Cerevel Therapeutics plans to raise $250 million in a public offering and another $250 million in debt, the biotech announced Wednesday afternoon, even though it did not report any news on its pipeline. However, the move comes days after rival Karuna Therapeutics touted positive Phase III data in schizophrenia, a field where Cerevel is pursuing a similar program.

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House pass­es his­toric drug pric­ing re­forms, lin­ing up decades-in-the-mak­ing win for Biden and De­moc­rats

The US House of Representatives today voted along party lines (all Dems voted for it), 220-207 to pass new, wide-ranging legislation that will allow Medicare drug price negotiations for the first time ever, and cap seniors’ drug expenses to $2,000 per year and seniors’ insulin costs at $35 per month.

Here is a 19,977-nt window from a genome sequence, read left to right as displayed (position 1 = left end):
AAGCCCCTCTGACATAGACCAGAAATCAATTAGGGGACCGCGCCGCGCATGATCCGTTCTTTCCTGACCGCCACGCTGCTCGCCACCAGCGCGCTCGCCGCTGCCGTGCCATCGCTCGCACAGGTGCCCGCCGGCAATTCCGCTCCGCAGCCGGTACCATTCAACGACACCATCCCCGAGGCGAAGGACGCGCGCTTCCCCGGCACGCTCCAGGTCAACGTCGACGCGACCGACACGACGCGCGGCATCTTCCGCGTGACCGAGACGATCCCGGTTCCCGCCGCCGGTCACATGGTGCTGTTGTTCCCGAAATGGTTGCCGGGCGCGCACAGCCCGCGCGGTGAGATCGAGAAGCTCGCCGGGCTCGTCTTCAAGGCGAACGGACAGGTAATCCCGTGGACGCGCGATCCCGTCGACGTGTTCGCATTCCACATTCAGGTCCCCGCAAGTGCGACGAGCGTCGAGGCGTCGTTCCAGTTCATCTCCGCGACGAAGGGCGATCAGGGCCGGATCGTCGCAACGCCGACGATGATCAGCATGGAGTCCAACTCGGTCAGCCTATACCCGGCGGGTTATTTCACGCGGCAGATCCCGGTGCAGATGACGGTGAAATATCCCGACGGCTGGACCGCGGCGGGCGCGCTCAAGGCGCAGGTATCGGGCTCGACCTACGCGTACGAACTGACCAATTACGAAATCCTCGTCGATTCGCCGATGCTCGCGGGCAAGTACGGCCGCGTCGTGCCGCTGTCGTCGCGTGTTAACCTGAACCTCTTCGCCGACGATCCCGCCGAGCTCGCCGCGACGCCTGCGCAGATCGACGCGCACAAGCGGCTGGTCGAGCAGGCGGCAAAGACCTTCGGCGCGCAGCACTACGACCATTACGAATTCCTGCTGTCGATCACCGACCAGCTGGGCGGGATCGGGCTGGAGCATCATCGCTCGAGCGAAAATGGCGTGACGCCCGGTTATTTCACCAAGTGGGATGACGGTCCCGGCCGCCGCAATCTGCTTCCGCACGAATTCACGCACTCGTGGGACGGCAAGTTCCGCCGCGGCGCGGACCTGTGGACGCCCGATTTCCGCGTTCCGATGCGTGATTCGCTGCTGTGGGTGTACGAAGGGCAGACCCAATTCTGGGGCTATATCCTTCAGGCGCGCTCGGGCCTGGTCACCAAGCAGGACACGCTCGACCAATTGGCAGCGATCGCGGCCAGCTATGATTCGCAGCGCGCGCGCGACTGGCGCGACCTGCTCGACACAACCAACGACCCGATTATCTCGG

Setting up a major victory for President Joe Biden, representatives returned from their summer recess to pass the Inflation Reduction Act, even as many noted the bill would only modestly reduce inflation.

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Senate Finance Committee Chair Ron Wyden (D-OR) (Francis Chung/E&E News/POLITICO via AP Images)

Sen­ate Fi­nance chair con­tin­ues his in­ves­ti­ga­tion in­to phar­ma tax­es with re­quests for Am­gen

Amgen is the latest pharma company to appear on the radar of Senate Finance Committee Chair Ron Wyden (D-OR), who is investigating the way pharma companies are using subsidiaries in low- or zero-tax countries to lower their tax bills.